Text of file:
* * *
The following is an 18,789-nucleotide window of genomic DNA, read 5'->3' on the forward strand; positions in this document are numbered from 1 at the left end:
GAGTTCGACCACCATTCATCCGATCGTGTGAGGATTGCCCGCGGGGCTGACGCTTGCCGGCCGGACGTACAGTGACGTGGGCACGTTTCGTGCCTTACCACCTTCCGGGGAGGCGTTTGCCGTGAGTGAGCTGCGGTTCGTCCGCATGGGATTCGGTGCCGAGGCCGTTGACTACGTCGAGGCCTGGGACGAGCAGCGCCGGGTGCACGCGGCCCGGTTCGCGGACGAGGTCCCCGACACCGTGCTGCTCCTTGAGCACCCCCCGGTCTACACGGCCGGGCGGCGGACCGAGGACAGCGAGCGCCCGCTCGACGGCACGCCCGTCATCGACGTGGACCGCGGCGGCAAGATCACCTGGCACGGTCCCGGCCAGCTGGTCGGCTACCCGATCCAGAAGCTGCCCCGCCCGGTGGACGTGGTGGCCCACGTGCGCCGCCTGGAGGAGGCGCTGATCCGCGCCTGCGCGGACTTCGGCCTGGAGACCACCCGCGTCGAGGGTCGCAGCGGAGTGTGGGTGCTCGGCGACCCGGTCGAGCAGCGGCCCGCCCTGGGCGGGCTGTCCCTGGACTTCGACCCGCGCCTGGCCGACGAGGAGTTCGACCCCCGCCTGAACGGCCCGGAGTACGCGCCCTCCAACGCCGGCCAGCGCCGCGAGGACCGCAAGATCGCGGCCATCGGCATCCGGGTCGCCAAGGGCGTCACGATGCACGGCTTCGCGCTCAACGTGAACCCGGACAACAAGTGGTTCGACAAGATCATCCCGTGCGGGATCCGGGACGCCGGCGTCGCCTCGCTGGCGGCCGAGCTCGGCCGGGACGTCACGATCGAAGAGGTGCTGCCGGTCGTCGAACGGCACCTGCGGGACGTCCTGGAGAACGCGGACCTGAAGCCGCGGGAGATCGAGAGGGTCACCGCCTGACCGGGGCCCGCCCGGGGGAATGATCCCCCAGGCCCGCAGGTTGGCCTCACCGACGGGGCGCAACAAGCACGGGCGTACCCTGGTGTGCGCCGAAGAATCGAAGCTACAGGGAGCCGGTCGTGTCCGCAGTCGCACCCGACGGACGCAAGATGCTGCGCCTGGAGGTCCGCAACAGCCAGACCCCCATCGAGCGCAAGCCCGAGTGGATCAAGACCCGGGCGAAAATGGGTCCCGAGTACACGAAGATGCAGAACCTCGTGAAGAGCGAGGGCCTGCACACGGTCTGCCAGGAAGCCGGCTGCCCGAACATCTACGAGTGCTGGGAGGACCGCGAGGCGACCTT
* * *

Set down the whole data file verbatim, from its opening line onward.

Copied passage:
The following is an 18,789-nucleotide window of genomic DNA, read 5'->3' on the forward strand; positions in this document are numbered from 1 at the left end:
GAGTTCGACCACCATTCATCCGATCGTGTGAGGATTGCCCGCGGGGCTGACGCTTGCCGGCCGGACGTACAGTGACGTGGGCACGTTTCGTGCCTTACCACCTTCCGGGGAGGCGTTTGCCGTGAGTGAGCTGCGGTTCGTCCGCATGGGATTCGGTGCCGAGGCCGTTGACTACGTCGAGGCCTGGGACGAGCAGCGCCGGGTGCACGCGGCCCGGTTCGCGGACGAGGTCCCCGACACCGTGCTGCTCCTTGAGCACCCCCCGGTCTACACGGCCGGGCGGCGGACCGAGGACAGCGAGCGCCCGCTCGACGGCACGCCCGTCATCGACGTGGACCGCGGCGGCAAGATCACCTGGCACGGTCCCGGCCAGCTGGTCGGCTACCCGATCCAGAAGCTGCCCCGCCCGGTGGACGTGGTGGCCCACGTGCGCCGCCTGGAGGAGGCGCTGATCCGCGCCTGCGCGGACTTCGGCCTGGAGACCACCCGCGTCGAGGGTCGCAGCGGAGTGTGGGTGCTCGGCGACCCGGTCGAGCAGCGGCCCGCCCTGGGCGGGCTGTCCCTGGACTTCGACCCGCGCCTGGCCGACGAGGAGTTCGACCCCCGCCTGAACGGCCCGGAGTACGCGCCCTCCAACGCCGGCCAGCGCCGCGAGGACCGCAAGATCGCGGCCATCGGCATCCGGGTCGCCAAGGGCGTCACGATGCACGGCTTCGCGCTCAACGTGAACCCGGACAACAAGTGGTTCGACAAGATCATCCCGTGCGGGATCCGGGACGCCGGCGTCGCCTCGCTGGCGGCCGAGCTCGGCCGGGACGTCACGATCGAAGAGGTGCTGCCGGTCGTCGAACGGCACCTGCGGGACGTCCTGGAGAACGCGGACCTGAAGCCGCGGGAGATCGAGAGGGTCACCGCCTGACCGGGGCCCGCCCGGGGGAATGATCCCCCAGGCCCGCAGGTTGGCCTCACCGACGGGGCGCAACAAGCACGGGCGTACCCTGGTGTGCGCCGAAGAATCGAAGCTACAGGGAGCCGGTCGTGTCCGCAGTCGCACCCGACGGACGCAAGATGCTGCGCCTGGAGGTCCGCAACAGCCAGACCCCCATCGAGCGCAAGCCCGAGTGGATCAAGACCCGGGCGAAAATGGGTCCCGAGTACACGAAGATGCAGAACCTCGTGAAGAGCGAGGGCCTGCACACGGTCTGCCAGGAAGCCGGCTGCCCGAACATCTACGAGTGCTGGGAGGACCGCGAGGCGACCTT